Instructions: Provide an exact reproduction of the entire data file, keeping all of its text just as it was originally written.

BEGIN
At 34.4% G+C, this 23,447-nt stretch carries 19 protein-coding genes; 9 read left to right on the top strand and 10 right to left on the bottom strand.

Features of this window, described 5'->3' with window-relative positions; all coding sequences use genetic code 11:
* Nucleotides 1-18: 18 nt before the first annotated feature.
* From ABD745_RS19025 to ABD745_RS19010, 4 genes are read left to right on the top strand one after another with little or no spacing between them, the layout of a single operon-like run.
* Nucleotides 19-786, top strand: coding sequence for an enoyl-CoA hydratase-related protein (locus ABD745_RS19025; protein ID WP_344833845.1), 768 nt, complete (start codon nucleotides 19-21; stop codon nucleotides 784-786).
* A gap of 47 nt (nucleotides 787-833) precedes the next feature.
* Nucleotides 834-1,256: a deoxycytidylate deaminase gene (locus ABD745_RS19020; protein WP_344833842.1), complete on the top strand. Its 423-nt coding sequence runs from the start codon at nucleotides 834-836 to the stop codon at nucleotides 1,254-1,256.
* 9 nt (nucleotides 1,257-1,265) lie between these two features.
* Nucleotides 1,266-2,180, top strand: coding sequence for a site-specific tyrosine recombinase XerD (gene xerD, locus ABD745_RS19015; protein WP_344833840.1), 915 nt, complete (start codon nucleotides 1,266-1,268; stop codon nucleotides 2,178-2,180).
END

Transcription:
At 34.4% G+C, this 23,447-nt stretch carries 19 protein-coding genes; 9 read left to right on the top strand and 10 right to left on the bottom strand.

Features of this window, described 5'->3' with window-relative positions; all coding sequences use genetic code 11:
* Nucleotides 1-18: 18 nt before the first annotated feature.
* From ABD745_RS19025 to ABD745_RS19010, 4 genes are read left to right on the top strand one after another with little or no spacing between them, the layout of a single operon-like run.
* Nucleotides 19-786, top strand: coding sequence for an enoyl-CoA hydratase-related protein (locus ABD745_RS19025; protein ID WP_344833845.1), 768 nt, complete (start codon nucleotides 19-21; stop codon nucleotides 784-786).
* A gap of 47 nt (nucleotides 787-833) precedes the next feature.
* Nucleotides 834-1,256: a deoxycytidylate deaminase gene (locus ABD745_RS19020; protein WP_344833842.1), complete on the top strand. Its 423-nt coding sequence runs from the start codon at nucleotides 834-836 to the stop codon at nucleotides 1,254-1,256.
* 9 nt (nucleotides 1,257-1,265) lie between these two features.
* Nucleotides 1,266-2,180, top strand: coding sequence for a site-specific tyrosine recombinase XerD (gene xerD, locus ABD745_RS19015; protein WP_344833840.1), 915 nt, complete (start codon nucleotides 1,266-1,268; stop codon nucleotides 2,178-2,180).